The shadow makes it hard to do anything, let alone be curious about why it’s hard to do anything. It knows that the minute I start questioning its existence, it will lose power and fade away. It pushes me so deeply into the swirl of everything, that it’s hard to separate myself from the shadow.
My childhood nickname was "lollygagger" My blog started out as a regular practice for me to both quell my latent lollygagger by establishing momentum in my writing and to indulge my lollygagger side by slowing down enough to notice my inner self. My lollygagger self is always framed by anxiety and depression. Instead of hiding… Continue reading Who is the Latent Lollygagger?
The more I talked about my blog, and the more questions I answered about it, I became curious: what is this blog all about? This curiosity put me, almost accidentally, in a place of vulnerability.
If I ask this inner critic, “What are you trying to say,” and really listen, I hear its fear, its desire to protect me from failure and rejection, and I can say to the voice, “Thank you for trying to protect me, but I’ve got this.” What is the “inner critic” part of the brain, if not a string of judgmental words?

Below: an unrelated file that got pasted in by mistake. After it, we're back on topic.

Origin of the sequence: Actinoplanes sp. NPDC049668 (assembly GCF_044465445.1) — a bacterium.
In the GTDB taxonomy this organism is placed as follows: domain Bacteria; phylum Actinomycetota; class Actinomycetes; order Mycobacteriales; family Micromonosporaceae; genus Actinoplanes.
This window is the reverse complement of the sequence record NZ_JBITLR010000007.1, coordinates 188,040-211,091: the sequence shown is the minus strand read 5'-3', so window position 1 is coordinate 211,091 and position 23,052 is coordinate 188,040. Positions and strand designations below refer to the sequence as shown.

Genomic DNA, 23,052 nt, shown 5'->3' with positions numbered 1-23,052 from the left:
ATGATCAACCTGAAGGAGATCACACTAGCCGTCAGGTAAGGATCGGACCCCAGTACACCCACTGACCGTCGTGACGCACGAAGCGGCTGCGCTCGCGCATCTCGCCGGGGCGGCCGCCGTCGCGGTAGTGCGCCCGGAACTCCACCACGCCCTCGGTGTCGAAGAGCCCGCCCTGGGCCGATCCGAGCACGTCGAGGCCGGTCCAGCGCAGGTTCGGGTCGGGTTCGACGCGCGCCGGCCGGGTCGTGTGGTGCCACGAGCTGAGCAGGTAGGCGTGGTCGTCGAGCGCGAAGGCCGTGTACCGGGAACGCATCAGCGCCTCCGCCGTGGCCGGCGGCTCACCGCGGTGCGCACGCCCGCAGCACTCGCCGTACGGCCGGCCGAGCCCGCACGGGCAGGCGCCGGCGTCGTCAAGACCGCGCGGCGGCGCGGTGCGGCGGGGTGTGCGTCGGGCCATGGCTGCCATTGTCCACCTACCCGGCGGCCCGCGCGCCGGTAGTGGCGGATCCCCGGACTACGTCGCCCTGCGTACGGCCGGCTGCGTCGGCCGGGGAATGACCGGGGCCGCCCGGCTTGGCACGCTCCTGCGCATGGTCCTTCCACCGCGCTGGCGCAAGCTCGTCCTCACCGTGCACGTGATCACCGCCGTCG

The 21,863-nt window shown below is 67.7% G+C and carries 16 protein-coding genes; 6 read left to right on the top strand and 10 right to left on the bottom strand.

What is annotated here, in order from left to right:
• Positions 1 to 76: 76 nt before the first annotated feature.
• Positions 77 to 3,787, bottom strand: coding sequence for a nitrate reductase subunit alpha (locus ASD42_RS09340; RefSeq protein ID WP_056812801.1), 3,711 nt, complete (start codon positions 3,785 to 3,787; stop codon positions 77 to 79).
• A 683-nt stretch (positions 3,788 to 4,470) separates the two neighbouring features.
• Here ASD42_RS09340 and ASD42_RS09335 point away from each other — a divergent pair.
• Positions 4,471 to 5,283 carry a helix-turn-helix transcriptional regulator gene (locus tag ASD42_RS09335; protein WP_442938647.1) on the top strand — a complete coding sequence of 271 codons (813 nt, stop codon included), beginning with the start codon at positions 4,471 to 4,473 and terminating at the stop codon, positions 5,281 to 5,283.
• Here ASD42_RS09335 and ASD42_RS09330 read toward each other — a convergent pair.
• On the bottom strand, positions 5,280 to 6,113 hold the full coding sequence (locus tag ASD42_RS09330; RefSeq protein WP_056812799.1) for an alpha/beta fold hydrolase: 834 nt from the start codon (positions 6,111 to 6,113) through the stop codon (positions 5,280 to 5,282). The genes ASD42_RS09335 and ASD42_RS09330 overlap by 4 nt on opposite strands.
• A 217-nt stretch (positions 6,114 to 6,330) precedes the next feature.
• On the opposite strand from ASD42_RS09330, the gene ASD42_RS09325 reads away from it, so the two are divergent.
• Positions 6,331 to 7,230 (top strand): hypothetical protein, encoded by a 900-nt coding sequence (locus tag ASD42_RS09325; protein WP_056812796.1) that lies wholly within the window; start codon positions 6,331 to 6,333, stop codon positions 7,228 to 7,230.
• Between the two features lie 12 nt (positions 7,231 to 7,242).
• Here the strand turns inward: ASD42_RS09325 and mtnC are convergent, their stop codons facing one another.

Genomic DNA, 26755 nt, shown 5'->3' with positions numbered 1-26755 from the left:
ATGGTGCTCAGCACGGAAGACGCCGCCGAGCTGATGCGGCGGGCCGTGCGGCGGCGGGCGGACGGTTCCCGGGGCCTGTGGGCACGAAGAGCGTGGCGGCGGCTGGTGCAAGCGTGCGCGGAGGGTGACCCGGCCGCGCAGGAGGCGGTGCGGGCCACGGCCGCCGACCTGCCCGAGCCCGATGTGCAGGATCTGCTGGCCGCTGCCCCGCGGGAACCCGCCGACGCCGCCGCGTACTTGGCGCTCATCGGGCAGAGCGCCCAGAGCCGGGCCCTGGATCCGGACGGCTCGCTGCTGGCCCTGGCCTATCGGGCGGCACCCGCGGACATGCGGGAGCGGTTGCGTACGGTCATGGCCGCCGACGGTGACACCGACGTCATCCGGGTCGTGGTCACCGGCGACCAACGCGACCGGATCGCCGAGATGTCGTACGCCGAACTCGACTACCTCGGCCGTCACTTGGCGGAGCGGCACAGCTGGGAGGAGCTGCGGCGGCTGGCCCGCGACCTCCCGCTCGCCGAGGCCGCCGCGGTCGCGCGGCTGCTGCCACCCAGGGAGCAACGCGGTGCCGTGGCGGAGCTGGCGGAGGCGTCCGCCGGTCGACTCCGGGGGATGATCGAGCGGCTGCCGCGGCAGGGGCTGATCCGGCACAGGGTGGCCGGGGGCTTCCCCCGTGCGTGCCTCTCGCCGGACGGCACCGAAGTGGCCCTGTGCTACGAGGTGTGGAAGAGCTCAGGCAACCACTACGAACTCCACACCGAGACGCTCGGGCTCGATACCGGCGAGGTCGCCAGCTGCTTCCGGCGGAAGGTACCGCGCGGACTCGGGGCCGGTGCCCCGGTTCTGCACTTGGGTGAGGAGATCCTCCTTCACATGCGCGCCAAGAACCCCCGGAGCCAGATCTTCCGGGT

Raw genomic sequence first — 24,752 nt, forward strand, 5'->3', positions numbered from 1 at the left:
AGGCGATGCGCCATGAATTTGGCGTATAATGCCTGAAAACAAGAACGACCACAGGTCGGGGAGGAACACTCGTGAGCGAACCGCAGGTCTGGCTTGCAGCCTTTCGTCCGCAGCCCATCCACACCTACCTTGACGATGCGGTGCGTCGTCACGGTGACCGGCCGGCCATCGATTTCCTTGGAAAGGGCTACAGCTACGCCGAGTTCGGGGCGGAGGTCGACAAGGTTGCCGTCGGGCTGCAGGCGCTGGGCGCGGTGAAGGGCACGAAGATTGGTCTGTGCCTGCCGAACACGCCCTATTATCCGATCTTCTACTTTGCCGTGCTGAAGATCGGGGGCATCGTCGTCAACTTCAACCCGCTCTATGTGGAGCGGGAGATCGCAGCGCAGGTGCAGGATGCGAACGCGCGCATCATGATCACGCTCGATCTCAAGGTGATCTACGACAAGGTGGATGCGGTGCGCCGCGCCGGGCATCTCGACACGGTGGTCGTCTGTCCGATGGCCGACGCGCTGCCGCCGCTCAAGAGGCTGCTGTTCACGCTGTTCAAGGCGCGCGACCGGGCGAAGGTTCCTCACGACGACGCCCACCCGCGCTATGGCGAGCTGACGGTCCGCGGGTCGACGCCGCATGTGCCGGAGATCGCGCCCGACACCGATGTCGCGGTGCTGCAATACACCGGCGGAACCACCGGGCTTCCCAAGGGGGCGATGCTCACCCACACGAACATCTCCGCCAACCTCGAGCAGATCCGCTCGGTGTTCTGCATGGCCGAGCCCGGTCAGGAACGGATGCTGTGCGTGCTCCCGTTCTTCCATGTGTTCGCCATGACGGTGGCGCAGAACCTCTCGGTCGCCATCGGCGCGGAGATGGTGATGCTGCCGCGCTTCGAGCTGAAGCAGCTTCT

Being curious about a problem opens space around it. It allows us to detach from it.
If you subscribe to my monthly newsletter, you already know that I'll be setting monthly themes to my blogs and other writing. I made a list of words that seem to hold some sort of meaning as I think about the year ahead. Words that resonate, that give me a little bit of a buzz… Continue reading February Theme: Curiosity
Gratitude is not something to be earned by solving a problem. It is something we all deserve and something we can give to ourselves even when everything seems terrible. It’s not a denial to our own problems or the world’s problems, but the key to being able to solve them.